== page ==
from Wiktionary, Creative Commons Attribution/Share-Alike License
- adj. Combining disparate elements in one system, especially as in forms of religious observance, philosophical systems, or artistic creations.
from the GNU version of the Collaborative International Dictionary of English
- adj. Uniting and blending together different systems, as of philosophy, morals, or religion.
from The Century Dictionary and Cyclopedia
- Of or pertaining to syncretism; characterized by syncretism; uniting, or attempting to unite, different systems, as of philosophy or religion. See syncretism.
- n. A syncretist.
from WordNet 3.0 Copyright 2006 by Princeton University. All rights reserved.
- adj. relating to a historical tendency for a language to reduce its use of inflections
- adj. of or characterized by syncretism
Sorry, no etymologies found.
And while the system of grace known as syncretic has endeavoured to harmonize the principles of Thomism and Molinism, it has served but to double the difficulties instead of eliminating them.
Comte may be described as a syncretic, who, like the Gnostics of early Church history, attempted to combine the substance of imperfectly comprehended contemporary science with the form of Roman Christianity.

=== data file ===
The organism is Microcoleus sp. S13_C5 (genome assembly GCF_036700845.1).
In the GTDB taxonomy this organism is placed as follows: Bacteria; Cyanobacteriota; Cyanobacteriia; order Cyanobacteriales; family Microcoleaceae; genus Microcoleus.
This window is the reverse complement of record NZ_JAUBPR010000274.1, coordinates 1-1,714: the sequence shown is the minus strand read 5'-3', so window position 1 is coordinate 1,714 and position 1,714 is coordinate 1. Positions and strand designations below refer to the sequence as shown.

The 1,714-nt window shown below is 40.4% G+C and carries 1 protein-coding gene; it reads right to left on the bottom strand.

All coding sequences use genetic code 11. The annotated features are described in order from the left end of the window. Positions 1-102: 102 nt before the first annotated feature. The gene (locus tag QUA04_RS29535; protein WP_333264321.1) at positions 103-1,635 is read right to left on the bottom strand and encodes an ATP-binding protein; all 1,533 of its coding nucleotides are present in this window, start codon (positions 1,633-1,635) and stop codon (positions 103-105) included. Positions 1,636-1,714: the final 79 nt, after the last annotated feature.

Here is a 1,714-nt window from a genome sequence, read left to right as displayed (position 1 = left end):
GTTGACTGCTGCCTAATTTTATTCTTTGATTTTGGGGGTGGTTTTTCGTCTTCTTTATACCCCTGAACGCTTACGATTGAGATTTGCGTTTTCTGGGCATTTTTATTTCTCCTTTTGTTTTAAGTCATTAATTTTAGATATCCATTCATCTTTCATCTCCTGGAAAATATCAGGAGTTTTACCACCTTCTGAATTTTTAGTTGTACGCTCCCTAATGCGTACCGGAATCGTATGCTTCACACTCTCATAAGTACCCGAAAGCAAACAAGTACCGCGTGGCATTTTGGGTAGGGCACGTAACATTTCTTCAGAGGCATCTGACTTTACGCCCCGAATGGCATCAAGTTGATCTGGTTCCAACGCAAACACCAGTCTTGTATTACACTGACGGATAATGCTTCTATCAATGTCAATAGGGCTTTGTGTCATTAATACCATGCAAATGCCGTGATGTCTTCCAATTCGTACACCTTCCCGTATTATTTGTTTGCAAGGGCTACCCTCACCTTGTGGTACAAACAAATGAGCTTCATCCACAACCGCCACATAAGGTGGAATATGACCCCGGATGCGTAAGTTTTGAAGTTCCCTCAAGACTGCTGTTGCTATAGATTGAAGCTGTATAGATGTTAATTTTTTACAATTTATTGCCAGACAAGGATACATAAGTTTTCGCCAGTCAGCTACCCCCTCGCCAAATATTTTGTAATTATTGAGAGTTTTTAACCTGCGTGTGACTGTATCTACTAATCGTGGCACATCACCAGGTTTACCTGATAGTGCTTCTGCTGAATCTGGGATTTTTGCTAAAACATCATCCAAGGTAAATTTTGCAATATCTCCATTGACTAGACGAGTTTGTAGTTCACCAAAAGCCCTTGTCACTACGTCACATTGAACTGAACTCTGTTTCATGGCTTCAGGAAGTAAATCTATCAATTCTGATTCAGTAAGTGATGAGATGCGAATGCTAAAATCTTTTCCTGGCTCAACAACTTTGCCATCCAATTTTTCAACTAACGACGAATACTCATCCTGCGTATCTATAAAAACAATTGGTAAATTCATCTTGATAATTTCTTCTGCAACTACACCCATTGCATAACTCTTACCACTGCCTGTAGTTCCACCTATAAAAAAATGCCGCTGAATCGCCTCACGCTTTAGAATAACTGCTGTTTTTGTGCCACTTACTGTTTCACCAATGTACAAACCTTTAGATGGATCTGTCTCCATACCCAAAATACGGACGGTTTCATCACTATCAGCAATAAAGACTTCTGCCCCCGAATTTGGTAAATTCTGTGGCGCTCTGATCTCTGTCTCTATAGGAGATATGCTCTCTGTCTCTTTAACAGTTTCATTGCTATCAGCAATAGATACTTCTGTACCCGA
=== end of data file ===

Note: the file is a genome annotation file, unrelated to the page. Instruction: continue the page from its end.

Her work might also be described as "syncretic," although its spiritualism is somewhat submerged, since religion was not a hot topic in postmodernism.
Custer has written what might be called a syncretic pop-culture myth, with a knowing eye for the different Biblical Nativity accounts read Matthew and Luke sometime.
The score is also unified by using a minimalist technique, resulting in what Martynov calls syncretic minimalism.
SANNEH: Yes and there was something kind of syncretic about the way he worked, about the way he pulled bits and pieces of threads from different things and it sometimes -- sometimes made him seem like someone who was still in the process of creating himself.
True, that Christianity is “bastardized”; the term of art is syncretic, that is, it has accreted, accumulated bits and pieces of other religions as it has spread through different cultures and around the world; it’s also changed as its practioners have introduced new, and not necessarily improved, ideas.
Rigorous believers may have a tendency to find "syncretic" what is inculturated from their own traditions.
Mexico, like the U.S. and Canada, have always been syncretic cultures ...
Old oppositions like "Chinese classical art" and "Chinese modern and contemporary art" make less and less sense as the boundaries between the two become more and more porous, more and more fused and syncretic.
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